The outlook for Europe’s economic growth continues to deteriorate with the combination of tightening monetary policy, high interest rates, high inflation, and concerns about the supply and cost of energy.
At the same time, China’s economy is still hampered by Covid-19 restrictions and its deteriorating property sector, with GDP growth down to 0.4% during Q2 2022.
The US economy shrank for two straight quarters in 2022, putting it into a ‘technical’ recession.
All of these are affecting global energy, especially in Europe.
Global recession fears are bringing S&P500, Dow Jones and FTSE down to record lows into bear market territory, while the FTSE has reached its lower level so far this year.
In addition, major central banks are expected to remain aggressive with interest rate hikes, weakening economic activity, hastening recession, and already impacting the short-term demand outlook for crude oil.
Impact on the oil market
The tightening of US monetary policy will continue to support the US dollar, which is putting further pressure on the economies of other countries because it is making dollar-denominated commodities more expensive.
Buyers using other currencies must spend more to buy crude – hence the slowdown in demand and drop in prices.
This and the threat of recession have brought the Brent crude price down to $86/barrel.
OPEC is producing well below its targeted output – down to 29.65 mln bpd in August – but it still expects world oil demand to grow by 2.7 mln bpd in 2023, to 102.73 mln bpd – well above pre-Covid levels.
Many experts expect the price of oil to rebound during Q4 2022 and Q1 2023.
As sanctions on Russian energy tighten in response to the ongoing war in Ukraine, global supply could be further limited.
As a result, many of Wall Street’s biggest banks are predicting a rebound in prices during the fourth quarter of this year, especially if steady demand and low inventories continue.
Oil prices are expected to surge as the EU prepares to implement sanctions on Russian oil in the coming months.
While some of the EU’s Russian oil imports will be diverted to other countries, China and India taking most of its crude, but not all will.
Russian oil exports will decline, and filling the void in the oil supply could prove difficult, sending prices up.
Global oil flows are changing as Russian crude moves east, ahead of the coming embargo on Russian oil.
Meanwhile, the fuel and oil flowing from the Middle East and Asian producers and the US to Europe are increasing to cover the shortfall.
But Europe is coming out of it worse off. Russian oil going east is cheaper than oil coming to Europe, hurting Europe’s competitiveness.
The risk of a supply shock grows as China’s economy re-opens while the European embargo on Russian oil comes into effect in December.
The US will need to refill its SPR at some point because it is depleting.
US oil and gas production growth is moderate, and permitting challenges make it difficult to build the pipelines to take increasing production to the coast for export.
Industry executives are saying the US will not be able to bail Europe out with oil or gas shortages, making the situation bleak.
A supply shock will likely come to Europe if the US cannot help.
The EU has begun discussing a price cap on Russian oil, in addition to the embargo.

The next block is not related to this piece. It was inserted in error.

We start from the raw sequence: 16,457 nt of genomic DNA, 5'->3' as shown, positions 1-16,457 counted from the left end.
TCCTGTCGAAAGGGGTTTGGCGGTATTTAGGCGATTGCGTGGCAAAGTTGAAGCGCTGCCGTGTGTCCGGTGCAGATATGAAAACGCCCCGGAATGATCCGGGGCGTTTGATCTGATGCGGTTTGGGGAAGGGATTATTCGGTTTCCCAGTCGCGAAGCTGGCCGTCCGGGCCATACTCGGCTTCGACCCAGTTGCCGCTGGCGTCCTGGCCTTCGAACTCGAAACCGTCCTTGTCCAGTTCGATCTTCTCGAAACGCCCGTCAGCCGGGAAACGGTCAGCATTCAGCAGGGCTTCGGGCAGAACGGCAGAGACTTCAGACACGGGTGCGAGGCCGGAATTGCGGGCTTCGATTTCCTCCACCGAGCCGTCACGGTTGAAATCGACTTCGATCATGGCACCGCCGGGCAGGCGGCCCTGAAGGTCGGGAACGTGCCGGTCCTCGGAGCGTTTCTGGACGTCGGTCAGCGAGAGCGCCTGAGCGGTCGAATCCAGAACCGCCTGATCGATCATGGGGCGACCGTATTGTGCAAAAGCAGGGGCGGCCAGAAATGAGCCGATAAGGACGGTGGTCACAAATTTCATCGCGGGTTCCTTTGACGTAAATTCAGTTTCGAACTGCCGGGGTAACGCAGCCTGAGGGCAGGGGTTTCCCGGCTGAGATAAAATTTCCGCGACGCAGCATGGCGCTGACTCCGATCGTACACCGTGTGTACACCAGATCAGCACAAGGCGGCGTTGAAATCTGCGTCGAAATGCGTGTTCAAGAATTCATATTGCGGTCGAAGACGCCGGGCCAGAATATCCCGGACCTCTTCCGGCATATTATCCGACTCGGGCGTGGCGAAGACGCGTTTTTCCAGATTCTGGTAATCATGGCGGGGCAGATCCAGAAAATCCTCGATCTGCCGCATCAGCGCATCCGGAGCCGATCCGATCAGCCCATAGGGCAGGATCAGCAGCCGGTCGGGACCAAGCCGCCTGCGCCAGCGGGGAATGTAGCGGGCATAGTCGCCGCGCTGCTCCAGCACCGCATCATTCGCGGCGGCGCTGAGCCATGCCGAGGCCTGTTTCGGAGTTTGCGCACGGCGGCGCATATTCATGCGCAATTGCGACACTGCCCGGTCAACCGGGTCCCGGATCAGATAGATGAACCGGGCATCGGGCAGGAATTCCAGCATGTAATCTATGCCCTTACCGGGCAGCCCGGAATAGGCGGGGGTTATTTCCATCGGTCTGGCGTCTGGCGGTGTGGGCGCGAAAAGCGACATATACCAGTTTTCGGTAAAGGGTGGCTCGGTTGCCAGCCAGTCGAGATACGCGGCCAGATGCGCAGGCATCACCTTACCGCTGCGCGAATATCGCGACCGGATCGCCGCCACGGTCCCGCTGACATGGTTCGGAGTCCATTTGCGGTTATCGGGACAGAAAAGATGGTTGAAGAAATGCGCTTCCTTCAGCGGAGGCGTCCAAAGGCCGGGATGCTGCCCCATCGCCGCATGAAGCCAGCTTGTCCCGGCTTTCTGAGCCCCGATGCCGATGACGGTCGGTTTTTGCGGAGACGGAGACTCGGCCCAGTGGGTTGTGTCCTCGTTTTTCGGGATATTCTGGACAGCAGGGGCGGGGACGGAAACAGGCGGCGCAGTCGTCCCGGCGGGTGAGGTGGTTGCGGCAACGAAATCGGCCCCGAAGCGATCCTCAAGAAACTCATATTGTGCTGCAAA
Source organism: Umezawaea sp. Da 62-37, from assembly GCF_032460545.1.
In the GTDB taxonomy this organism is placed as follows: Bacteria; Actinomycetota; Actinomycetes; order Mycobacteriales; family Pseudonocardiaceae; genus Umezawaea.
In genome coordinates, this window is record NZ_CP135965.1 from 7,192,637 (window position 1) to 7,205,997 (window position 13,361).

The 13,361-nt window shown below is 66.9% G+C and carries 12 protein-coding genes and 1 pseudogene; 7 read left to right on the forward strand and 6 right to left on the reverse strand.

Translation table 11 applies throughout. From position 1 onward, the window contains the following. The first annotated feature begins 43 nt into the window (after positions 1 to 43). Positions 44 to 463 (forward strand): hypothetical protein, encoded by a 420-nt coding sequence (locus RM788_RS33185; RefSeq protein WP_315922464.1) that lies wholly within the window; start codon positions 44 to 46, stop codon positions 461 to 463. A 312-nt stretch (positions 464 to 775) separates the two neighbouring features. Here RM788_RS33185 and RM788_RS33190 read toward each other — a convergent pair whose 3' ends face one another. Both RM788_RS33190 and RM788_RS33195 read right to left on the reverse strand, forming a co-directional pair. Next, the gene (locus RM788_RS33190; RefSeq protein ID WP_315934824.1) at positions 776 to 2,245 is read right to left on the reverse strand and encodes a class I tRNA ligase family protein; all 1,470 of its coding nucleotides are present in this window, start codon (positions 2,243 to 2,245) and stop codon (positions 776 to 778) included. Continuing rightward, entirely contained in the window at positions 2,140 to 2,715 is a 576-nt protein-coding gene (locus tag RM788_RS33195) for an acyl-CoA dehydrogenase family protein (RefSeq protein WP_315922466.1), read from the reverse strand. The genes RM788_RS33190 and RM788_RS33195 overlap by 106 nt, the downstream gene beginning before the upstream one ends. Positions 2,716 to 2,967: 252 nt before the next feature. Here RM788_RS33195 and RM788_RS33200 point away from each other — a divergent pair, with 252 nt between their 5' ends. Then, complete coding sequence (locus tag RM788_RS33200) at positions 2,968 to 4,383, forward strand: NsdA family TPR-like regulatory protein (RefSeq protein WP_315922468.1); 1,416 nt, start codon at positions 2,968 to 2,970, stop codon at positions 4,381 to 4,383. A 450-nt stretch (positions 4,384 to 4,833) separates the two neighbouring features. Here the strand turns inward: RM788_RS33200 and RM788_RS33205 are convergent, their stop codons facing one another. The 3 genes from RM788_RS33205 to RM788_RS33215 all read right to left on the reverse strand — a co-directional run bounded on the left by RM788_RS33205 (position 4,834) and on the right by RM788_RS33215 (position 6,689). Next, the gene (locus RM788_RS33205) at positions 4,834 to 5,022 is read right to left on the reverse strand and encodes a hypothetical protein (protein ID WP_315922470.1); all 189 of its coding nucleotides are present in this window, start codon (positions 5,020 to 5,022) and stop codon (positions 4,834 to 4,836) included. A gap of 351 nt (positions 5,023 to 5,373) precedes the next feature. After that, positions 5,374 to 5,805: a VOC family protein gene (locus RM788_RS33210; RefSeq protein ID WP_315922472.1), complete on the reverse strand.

US senators are pushing for increased sanction pressure on Russian crude buyers to ensure the other price cap, agreed to by the G7, works.
If any or all of these efforts succeed, Russia will likely respond, as it said, by stopping oil sales to those implementing the price caps.
This would mean even less oil in the market, sending prices sky-high.
When the CEO of Aramco said last week that years of underinvestment had damaged the balance between supply and demand in the oil market, it should have been a wake-up call to those in decision-making positions, but that does not appear to be the case.
It seems many in positions of power are oblivious to this threat.
At congressional hearings in the US, banks were asked whether they had already devised strategies for exiting oil and gas investments.
The answer given by Jamie Dimon, ex-CEO of JP Morgan, was blunt: “That would be the road to hell for America”.
The evidence is right there in Europe.
For all its efforts to convert to the lowest emitter in the world, Europe thrived not on cheap solar and wind but cheap gas and abundant oil.
Now that these are gone, European economies are beginning to fall apart, with no clear way forward for a while yet.
The OPEC+ production shortfall is not all a result of conscious action but a lack of investment over many years, under pressure to divest oil and gas.
This means it would be almost impossible to make up for this shortfall for some time to come. Avoiding a supply shock in oil would be difficult in such circumstances.
UAE industry minister Dr Sultan bin Ahmed Al Jaber highlighted the dangers of fossil fuel underinvestment, as world spare capacity is less than 2% of demand.
He said: “If we under-invest in the energy system of today before the energy system of tomorrow is ready, we will only make matters worse.” Wise words.
Analysts expect a much higher oil price by year-end, with some expecting it to be as high as $120/barrel.
UBS forecasts this to reach $125/barrel in 1Q 2023, while Bank of America sees Brent averaging more than $100/barrel in 2023.
Dr Charles Ellinas is Senior Fellow at the Global Energy Center, Atlantic Council